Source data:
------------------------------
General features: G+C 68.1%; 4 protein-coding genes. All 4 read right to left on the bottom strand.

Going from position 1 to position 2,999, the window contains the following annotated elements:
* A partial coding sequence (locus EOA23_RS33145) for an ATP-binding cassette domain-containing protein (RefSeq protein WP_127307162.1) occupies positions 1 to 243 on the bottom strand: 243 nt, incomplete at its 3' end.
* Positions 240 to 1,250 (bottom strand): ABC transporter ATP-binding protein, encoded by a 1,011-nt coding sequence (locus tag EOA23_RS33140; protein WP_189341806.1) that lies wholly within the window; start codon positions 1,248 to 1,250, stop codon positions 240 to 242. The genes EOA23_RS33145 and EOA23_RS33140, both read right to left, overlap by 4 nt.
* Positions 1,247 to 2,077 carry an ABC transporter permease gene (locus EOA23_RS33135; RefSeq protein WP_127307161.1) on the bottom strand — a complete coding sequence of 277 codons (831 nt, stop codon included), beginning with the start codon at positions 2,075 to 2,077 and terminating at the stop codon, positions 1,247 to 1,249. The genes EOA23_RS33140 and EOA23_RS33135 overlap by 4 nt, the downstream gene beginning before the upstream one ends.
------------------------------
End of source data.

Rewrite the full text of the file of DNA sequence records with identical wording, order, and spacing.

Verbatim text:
General features: G+C 68.1%; 4 protein-coding genes. All 4 read right to left on the bottom strand.

Going from position 1 to position 2,999, the window contains the following annotated elements:
* A partial coding sequence (locus EOA23_RS33145) for an ATP-binding cassette domain-containing protein (RefSeq protein WP_127307162.1) occupies positions 1 to 243 on the bottom strand: 243 nt, incomplete at its 3' end.
* Positions 240 to 1,250 (bottom strand): ABC transporter ATP-binding protein, encoded by a 1,011-nt coding sequence (locus tag EOA23_RS33140; protein WP_189341806.1) that lies wholly within the window; start codon positions 1,248 to 1,250, stop codon positions 240 to 242. The genes EOA23_RS33145 and EOA23_RS33140, both read right to left, overlap by 4 nt.
* Positions 1,247 to 2,077 carry an ABC transporter permease gene (locus EOA23_RS33135; RefSeq protein WP_127307161.1) on the bottom strand — a complete coding sequence of 277 codons (831 nt, stop codon included), beginning with the start codon at positions 2,075 to 2,077 and terminating at the stop codon, positions 1,247 to 1,249. The genes EOA23_RS33140 and EOA23_RS33135 overlap by 4 nt, the downstream gene beginning before the upstream one ends.